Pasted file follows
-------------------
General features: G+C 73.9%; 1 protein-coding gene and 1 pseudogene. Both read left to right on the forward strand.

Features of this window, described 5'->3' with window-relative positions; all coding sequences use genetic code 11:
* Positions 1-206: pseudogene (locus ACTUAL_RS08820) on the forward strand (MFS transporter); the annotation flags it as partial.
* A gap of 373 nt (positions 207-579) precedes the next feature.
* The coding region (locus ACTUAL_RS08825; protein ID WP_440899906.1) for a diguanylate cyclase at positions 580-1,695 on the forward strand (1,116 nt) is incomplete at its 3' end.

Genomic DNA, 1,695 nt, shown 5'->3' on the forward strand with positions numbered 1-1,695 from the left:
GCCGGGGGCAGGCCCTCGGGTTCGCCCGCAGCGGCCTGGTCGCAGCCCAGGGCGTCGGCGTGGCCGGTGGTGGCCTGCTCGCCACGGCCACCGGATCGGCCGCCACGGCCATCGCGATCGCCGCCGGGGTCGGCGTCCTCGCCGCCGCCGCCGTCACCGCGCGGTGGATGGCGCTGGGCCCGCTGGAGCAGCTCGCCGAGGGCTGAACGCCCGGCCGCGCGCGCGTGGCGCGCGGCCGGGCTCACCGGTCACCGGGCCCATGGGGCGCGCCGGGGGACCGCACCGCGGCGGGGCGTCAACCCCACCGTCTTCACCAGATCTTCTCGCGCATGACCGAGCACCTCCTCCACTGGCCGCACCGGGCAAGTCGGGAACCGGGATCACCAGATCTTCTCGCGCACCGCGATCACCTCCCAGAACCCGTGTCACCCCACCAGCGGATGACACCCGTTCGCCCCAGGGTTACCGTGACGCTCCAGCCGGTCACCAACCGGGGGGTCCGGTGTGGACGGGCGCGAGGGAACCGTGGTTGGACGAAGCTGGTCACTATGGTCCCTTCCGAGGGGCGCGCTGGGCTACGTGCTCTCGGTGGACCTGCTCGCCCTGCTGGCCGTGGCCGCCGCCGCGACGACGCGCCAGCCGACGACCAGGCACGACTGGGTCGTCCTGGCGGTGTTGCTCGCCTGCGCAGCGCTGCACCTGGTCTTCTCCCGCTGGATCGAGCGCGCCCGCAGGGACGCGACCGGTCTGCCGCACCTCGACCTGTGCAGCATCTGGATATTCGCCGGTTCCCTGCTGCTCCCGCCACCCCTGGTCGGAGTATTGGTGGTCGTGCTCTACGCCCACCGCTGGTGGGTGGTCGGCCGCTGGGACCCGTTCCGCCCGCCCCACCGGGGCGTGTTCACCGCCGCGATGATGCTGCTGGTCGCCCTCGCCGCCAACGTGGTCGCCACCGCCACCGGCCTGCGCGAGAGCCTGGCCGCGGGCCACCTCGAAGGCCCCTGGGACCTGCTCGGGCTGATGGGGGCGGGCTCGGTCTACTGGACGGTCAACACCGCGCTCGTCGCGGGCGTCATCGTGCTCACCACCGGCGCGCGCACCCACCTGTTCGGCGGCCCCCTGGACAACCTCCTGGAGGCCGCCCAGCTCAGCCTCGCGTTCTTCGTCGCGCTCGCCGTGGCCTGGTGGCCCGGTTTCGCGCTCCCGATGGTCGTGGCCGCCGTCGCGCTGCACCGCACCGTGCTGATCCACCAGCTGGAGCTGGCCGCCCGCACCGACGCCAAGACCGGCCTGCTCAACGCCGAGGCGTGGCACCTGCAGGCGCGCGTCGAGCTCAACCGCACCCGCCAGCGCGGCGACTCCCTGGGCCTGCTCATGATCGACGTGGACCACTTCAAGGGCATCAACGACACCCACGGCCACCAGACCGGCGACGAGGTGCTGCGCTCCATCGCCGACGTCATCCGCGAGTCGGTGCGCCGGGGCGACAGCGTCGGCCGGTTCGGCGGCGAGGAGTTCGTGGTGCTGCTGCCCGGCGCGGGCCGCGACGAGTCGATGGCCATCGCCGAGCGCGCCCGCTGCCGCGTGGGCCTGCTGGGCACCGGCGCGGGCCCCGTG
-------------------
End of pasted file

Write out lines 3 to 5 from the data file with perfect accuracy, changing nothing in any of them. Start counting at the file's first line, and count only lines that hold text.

* Positions 1-206: pseudogene (locus ACTUAL_RS08820) on the forward strand (MFS transporter); the annotation flags it as partial.
* A gap of 373 nt (positions 207-579) precedes the next feature.
* The coding region (locus ACTUAL_RS08825; protein ID WP_440899906.1) for a diguanylate cyclase at positions 580-1,695 on the forward strand (1,116 nt) is incomplete at its 3' end.